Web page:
The ability of credit-worthy businesses to access trade financing is essential to international trade, and in turn, the growth and development of economies around the world. However, despite its importance, experts believe there will be a trade financing gap of over $2 trillion in 2022 (Kim et al., 2021). To put this number in perspective, if this financing gap, defined as the sum of rejected trade finance applications by businesses globally, was an economy, it would be within the top ten largest economies in the world (OECD, 2021). Troubling still, it would be the fastest growing by a significant margin, with the gap increasing from $1.1 trillion in 2015 to $1.7 trillion in 2020 (Kim et al., 2021)
As is often the case with commercial financing challenges, studies show this issue disproportionately affects small and medium-sized businesses (SMBs), particularly those owned by women and those in developing economies. A global survey conducted by the Asian Development Bank (ADB) found that 40% of SMBs’ trade finance applications were rejected in 2020. Furthermore, they found that women-owned businesses were significantly more likely to be rejected, with 70% of their applications being totally or partially rejected in the same period (Kim et al., 2021). While these issues are present in developed countries, they are felt greatest in emerging markets around the world (WTO, 2016). For example, the World Trade Organization estimates that a third of Africa’s demand for trade finance goes unmet.
Experts believe awareness and understanding of trade financing products by both the financial institutions and SMBs in these developing countries may be a possible explanation for the discrepancy between developed versus developing countries vis-a-vis access to trade finance.
On the demand side, SMBs’ awareness of the range of trade finance solutions available to them may be low among SMBs in developing countries (Kim et al., 2021). Upon their initial trade finance request being rejected, SMBs are more likely to use their own funding (i.e., retained earnings) rather than seek out an alternative trade finance solution, suggesting a limited understanding of what is available in their markets.
On the supply side, providing trade finance solutions, such as letters of credit or purchase order financing, can be a complex process. In recent years, developed markets, such as the UK, have seen innovation in the trade finance space to reduce this complexity, as evidenced by new and innovative financial technology companies, such as Neotrade – a start-up applying machine learning to reduce the complexity of trade finance in order to serve SMBs (Khairnar, 2022). However, the knowledge and innovative solutions found in developed countries, such as the United Kingdom, may not yet have spread to emerging economies.
To begin filling the trade financing gap more should be done to identify local solutions to the trade financing challenges in developing countries. To support this effort, policymakers and development finance institutions should aim to reduce the knowledge and capability gap that persists in developing countries as it relates to trade finance by creating mechanisms to share tools and best practices.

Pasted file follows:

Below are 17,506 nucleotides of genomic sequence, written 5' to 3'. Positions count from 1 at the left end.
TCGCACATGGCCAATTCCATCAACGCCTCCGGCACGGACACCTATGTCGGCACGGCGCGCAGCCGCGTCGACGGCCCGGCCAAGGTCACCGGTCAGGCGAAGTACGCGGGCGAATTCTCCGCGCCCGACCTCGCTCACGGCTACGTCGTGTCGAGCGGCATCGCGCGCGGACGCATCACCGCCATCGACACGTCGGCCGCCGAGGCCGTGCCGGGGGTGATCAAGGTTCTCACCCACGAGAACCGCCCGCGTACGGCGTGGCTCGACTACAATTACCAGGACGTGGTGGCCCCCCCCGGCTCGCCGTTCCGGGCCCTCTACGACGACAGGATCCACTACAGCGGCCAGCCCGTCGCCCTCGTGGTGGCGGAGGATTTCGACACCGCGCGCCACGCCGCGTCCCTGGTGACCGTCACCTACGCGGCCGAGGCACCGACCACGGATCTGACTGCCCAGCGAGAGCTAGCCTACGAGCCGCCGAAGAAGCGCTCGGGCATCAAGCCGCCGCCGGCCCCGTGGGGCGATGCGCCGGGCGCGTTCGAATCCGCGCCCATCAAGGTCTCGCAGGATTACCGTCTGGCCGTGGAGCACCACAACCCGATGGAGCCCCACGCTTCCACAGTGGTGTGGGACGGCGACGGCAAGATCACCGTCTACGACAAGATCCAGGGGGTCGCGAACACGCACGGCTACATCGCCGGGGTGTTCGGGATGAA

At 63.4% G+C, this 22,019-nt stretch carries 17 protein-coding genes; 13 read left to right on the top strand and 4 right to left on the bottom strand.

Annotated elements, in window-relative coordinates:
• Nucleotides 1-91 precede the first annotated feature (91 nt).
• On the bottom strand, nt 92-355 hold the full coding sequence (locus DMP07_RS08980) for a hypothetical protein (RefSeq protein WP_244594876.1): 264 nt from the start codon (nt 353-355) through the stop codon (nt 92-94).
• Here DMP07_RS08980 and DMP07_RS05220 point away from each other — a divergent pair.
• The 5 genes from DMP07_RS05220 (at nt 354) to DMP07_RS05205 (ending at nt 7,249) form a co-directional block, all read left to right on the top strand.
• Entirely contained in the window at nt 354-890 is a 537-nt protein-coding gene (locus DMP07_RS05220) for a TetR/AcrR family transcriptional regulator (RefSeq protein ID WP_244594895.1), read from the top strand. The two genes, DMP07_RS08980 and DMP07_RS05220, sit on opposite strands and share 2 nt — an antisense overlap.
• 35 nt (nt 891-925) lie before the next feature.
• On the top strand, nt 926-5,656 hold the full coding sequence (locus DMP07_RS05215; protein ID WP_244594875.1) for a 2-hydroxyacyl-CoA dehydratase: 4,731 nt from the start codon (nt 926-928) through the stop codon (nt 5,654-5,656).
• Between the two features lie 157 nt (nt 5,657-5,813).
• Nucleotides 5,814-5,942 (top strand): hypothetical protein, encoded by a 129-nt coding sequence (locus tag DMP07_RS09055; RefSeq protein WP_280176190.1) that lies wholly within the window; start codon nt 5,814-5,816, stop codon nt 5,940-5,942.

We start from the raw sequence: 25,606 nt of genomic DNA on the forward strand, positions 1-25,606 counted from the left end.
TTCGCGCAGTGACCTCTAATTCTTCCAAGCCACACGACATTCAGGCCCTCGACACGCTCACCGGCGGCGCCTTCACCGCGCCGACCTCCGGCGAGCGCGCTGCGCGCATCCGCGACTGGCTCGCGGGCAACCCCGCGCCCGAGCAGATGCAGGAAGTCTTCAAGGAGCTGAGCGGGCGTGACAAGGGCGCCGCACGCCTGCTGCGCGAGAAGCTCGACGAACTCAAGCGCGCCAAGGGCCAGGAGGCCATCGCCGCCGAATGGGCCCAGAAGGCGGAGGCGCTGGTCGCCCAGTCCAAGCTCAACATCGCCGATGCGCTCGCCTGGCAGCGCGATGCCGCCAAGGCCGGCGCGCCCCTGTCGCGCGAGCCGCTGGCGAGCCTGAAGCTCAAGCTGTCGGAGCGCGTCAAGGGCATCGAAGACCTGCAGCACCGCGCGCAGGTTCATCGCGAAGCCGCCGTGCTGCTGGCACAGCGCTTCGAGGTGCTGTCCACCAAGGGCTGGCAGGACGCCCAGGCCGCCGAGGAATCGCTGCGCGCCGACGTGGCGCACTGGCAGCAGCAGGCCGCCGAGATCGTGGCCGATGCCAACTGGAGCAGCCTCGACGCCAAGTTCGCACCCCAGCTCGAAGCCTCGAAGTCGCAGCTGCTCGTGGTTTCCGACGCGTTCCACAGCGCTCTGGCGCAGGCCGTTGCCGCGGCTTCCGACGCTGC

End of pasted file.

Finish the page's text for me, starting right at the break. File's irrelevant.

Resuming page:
OECD (2021) ‘Gross domestic product (GDP) (indicator)’, Organisation for Economic Co-operation and Development (OECD).Available at: https://data.oecd.org/gdp/gross-domestic-product-gdp.htm
Khairnar, S. (2022) ‘New trade finance bank Neotrade launches in the UK’, Fintech Futures. Available at: https://www.fintechfutures.com/2022/06/new-trade-finance-bank-neotrade-launches-in-the-uk/.
Kim, K. et al. (2021) ‘2021 Trade Finance Gaps, Growth, and Jobs Survey’, Asian Development Bank (ADB) Briefs. Available at: https://www.adb.org/sites/default/files/publication/739286/adb-brief-192-trade-finance-gaps-jobs-survey.pdf.
WTO (2016) ‘Trade Finance and SMEs: Bridging the gaps in provision’, World Trade Organization (WTO). Available at: https://www.wto.org/english/res_e/booksp_e/tradefinsme_e.pdf.
Ian Townsend (MBA 2024) spent five years in management consulting before coming to LBS. During his time in consulting, he focused primarily on advising private and government-backed financial institutions across a range of topics, from growth strategy to product innovation. He is passionate about driving sustainable and inclusive growth, particularly as it relates to supporting small and medium-sized businesses.
The Wheeler Institute is seeking to understand, illuminate and offer solutions to the challenges faced by the developing world, with an aim to identify the role of business in addressing these challenges and a focus on the implications and actions for those in developing countries. In support of our students, we approach this blog section as a reflective platform and a space where individuals can generate debate as long term agents of positive change.